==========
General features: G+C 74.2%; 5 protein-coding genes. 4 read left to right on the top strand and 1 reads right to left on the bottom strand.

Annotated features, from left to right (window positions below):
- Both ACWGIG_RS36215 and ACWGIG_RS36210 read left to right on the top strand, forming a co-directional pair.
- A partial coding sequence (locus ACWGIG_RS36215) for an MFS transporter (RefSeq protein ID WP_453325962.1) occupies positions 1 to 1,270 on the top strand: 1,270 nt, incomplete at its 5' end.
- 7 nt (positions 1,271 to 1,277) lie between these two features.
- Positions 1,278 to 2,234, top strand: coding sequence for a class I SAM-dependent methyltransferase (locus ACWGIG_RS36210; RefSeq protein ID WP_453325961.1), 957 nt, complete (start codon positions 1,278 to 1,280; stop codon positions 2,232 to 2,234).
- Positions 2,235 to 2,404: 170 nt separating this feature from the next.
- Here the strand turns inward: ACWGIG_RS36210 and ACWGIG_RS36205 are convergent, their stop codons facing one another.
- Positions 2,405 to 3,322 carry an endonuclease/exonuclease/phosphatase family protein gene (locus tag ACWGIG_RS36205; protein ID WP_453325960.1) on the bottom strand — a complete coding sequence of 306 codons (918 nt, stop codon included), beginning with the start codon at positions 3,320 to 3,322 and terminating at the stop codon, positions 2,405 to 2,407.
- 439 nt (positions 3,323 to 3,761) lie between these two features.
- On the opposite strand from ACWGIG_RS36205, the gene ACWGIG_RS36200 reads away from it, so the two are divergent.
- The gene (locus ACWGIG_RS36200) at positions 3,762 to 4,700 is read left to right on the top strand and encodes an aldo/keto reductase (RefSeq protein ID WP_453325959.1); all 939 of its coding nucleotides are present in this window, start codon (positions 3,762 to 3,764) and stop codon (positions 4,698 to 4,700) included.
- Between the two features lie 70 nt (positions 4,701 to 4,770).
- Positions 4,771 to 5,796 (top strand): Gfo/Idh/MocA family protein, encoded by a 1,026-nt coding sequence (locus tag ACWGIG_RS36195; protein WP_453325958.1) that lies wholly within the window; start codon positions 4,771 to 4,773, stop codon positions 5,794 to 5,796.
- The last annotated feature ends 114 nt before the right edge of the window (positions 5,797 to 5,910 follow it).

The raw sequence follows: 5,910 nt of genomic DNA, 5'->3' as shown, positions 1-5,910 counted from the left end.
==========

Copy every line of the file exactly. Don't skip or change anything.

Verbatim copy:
General features: G+C 74.2%; 5 protein-coding genes. 4 read left to right on the top strand and 1 reads right to left on the bottom strand.

Annotated features, from left to right (window positions below):
- Both ACWGIG_RS36215 and ACWGIG_RS36210 read left to right on the top strand, forming a co-directional pair.
- A partial coding sequence (locus ACWGIG_RS36215) for an MFS transporter (RefSeq protein ID WP_453325962.1) occupies positions 1 to 1,270 on the top strand: 1,270 nt, incomplete at its 5' end.
- 7 nt (positions 1,271 to 1,277) lie between these two features.
- Positions 1,278 to 2,234, top strand: coding sequence for a class I SAM-dependent methyltransferase (locus ACWGIG_RS36210; RefSeq protein ID WP_453325961.1), 957 nt, complete (start codon positions 1,278 to 1,280; stop codon positions 2,232 to 2,234).
- Positions 2,235 to 2,404: 170 nt separating this feature from the next.
- Here the strand turns inward: ACWGIG_RS36210 and ACWGIG_RS36205 are convergent, their stop codons facing one another.
- Positions 2,405 to 3,322 carry an endonuclease/exonuclease/phosphatase family protein gene (locus tag ACWGIG_RS36205; protein ID WP_453325960.1) on the bottom strand — a complete coding sequence of 306 codons (918 nt, stop codon included), beginning with the start codon at positions 3,320 to 3,322 and terminating at the stop codon, positions 2,405 to 2,407.
- 439 nt (positions 3,323 to 3,761) lie between these two features.
- On the opposite strand from ACWGIG_RS36205, the gene ACWGIG_RS36200 reads away from it, so the two are divergent.
- The gene (locus ACWGIG_RS36200) at positions 3,762 to 4,700 is read left to right on the top strand and encodes an aldo/keto reductase (RefSeq protein ID WP_453325959.1); all 939 of its coding nucleotides are present in this window, start codon (positions 3,762 to 3,764) and stop codon (positions 4,698 to 4,700) included.
- Between the two features lie 70 nt (positions 4,701 to 4,770).
- Positions 4,771 to 5,796 (top strand): Gfo/Idh/MocA family protein, encoded by a 1,026-nt coding sequence (locus tag ACWGIG_RS36195; protein WP_453325958.1) that lies wholly within the window; start codon positions 4,771 to 4,773, stop codon positions 5,794 to 5,796.
- The last annotated feature ends 114 nt before the right edge of the window (positions 5,797 to 5,910 follow it).

The raw sequence follows: 5,910 nt of genomic DNA, 5'->3' as shown, positions 1-5,910 counted from the left end.